I had been scooping ice cream for three hours. It had seemed like a really good idea at first. My father was hosting his first open house. It had been advertised all across the media. His “project,” now officially called the Birds of Vermont Museum, was open for visitors. In reality, today’s open house was a test to see if anybody was interested. To see if anybody was insane enough to make the drive all the way out to Huntington to see a bunch of wooden birds. Of course, there was no charge. We were still ages away from having all the permits and stuff that were required to become a business, even one not for profit.

To sweeten the deal, my father was offering a free dish of Ben and Jerry’s ice cream to everybody who showed up that day. For some stupid reason, the ice cream gurus had donated a bunch of bottomless cardboard tubs of the rock hard, icy, sticky stuff for the occasion. And for some stupid reason, I’d thought that was really nice of them and volunteered to be in charge of it.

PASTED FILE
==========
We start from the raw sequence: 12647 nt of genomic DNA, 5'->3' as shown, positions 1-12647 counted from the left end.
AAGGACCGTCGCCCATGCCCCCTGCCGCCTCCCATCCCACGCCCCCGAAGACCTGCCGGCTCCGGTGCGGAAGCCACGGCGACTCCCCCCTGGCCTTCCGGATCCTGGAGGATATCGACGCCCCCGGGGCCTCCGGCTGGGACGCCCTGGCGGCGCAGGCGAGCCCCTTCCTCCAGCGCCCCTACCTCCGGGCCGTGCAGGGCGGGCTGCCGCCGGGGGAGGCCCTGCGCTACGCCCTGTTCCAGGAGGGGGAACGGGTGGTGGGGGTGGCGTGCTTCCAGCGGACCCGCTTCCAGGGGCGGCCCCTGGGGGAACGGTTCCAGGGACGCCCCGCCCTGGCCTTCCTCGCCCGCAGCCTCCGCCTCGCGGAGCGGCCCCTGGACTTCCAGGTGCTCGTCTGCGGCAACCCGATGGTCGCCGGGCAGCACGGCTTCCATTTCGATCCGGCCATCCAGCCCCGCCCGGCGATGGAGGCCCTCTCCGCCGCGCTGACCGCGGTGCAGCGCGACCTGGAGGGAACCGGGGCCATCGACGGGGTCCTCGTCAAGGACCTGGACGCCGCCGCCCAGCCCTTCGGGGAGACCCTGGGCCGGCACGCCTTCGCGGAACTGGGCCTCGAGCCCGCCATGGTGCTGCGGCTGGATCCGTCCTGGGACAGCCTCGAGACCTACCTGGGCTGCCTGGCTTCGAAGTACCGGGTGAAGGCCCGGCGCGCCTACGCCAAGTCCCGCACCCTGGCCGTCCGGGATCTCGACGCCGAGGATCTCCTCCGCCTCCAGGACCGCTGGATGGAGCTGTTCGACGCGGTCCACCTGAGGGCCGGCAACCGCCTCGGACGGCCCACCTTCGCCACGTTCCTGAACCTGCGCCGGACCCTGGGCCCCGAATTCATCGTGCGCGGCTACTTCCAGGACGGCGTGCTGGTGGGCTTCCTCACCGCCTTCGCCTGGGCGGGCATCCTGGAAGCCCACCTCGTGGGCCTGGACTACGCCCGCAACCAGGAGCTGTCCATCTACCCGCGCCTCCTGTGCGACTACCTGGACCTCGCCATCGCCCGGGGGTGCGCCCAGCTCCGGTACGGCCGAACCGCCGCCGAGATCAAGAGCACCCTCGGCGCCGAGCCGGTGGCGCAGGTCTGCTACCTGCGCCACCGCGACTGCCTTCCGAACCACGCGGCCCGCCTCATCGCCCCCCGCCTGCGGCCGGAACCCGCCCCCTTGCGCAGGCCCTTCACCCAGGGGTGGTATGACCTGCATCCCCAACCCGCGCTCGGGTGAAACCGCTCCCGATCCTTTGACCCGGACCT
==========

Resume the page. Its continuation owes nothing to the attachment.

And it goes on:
And now my right arm was totally dead. I didn’t think anything could ever make me hate chocolate. But this afternoon was doing a good job of it.

“Here you go.” I handed the little girl her dish and dragged my eyes to her mom. “And for you?”

“Vanilla, please,” she said.

I decided to hate vanilla, too. I made my poor, abused fingers close around the scoop that lived in the vanilla tub.

“And how were you lucky enough to rate this job?” the mom asked.

I looked up at her as though she were out of her freaking mind. Beyond her, the line of people reached across Gale’s kitchen, down the hall, out the front door, along the path, across the driveway, and down the side of the road all the way to the shop. Which we were now supposed to call the Freaking Birds of Vermont Museum.

“I’m his daughter,” I growled.

“Oh, how marvelous! Your father has such incredible talent! Such patience! Such vision.”

I looked at her again to see if she was sane or not.